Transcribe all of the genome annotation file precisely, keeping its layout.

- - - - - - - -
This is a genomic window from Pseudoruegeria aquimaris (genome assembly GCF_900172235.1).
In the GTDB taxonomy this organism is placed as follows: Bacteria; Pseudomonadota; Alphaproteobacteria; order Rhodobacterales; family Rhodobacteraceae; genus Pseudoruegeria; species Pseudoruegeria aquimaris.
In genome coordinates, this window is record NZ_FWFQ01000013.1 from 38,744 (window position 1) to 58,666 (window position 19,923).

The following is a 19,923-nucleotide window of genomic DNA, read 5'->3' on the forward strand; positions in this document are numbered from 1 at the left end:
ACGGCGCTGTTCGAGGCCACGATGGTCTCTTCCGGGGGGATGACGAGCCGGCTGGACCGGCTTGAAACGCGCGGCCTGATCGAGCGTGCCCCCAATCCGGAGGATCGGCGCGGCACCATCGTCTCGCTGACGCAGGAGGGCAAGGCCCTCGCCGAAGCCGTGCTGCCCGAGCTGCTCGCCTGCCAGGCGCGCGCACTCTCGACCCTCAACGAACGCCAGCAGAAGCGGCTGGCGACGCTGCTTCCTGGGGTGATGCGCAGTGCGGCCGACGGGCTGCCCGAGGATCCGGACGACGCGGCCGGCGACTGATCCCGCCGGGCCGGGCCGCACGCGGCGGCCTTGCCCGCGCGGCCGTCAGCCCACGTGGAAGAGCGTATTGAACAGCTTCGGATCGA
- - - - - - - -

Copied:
This is a genomic window from Pseudoruegeria aquimaris (genome assembly GCF_900172235.1).
In the GTDB taxonomy this organism is placed as follows: Bacteria; Pseudomonadota; Alphaproteobacteria; order Rhodobacterales; family Rhodobacteraceae; genus Pseudoruegeria; species Pseudoruegeria aquimaris.
In genome coordinates, this window is record NZ_FWFQ01000013.1 from 38,744 (window position 1) to 58,666 (window position 19,923).

The following is a 19,923-nucleotide window of genomic DNA, read 5'->3' on the forward strand; positions in this document are numbered from 1 at the left end:
ACGGCGCTGTTCGAGGCCACGATGGTCTCTTCCGGGGGGATGACGAGCCGGCTGGACCGGCTTGAAACGCGCGGCCTGATCGAGCGTGCCCCCAATCCGGAGGATCGGCGCGGCACCATCGTCTCGCTGACGCAGGAGGGCAAGGCCCTCGCCGAAGCCGTGCTGCCCGAGCTGCTCGCCTGCCAGGCGCGCGCACTCTCGACCCTCAACGAACGCCAGCAGAAGCGGCTGGCGACGCTGCTTCCTGGGGTGATGCGCAGTGCGGCCGACGGGCTGCCCGAGGATCCGGACGACGCGGCCGGCGACTGATCCCGCCGGGCCGGGCCGCACGCGGCGGCCTTGCCCGCGCGGCCGTCAGCCCACGTGGAAGAGCGTATTGAACAGCTTCGGATCGA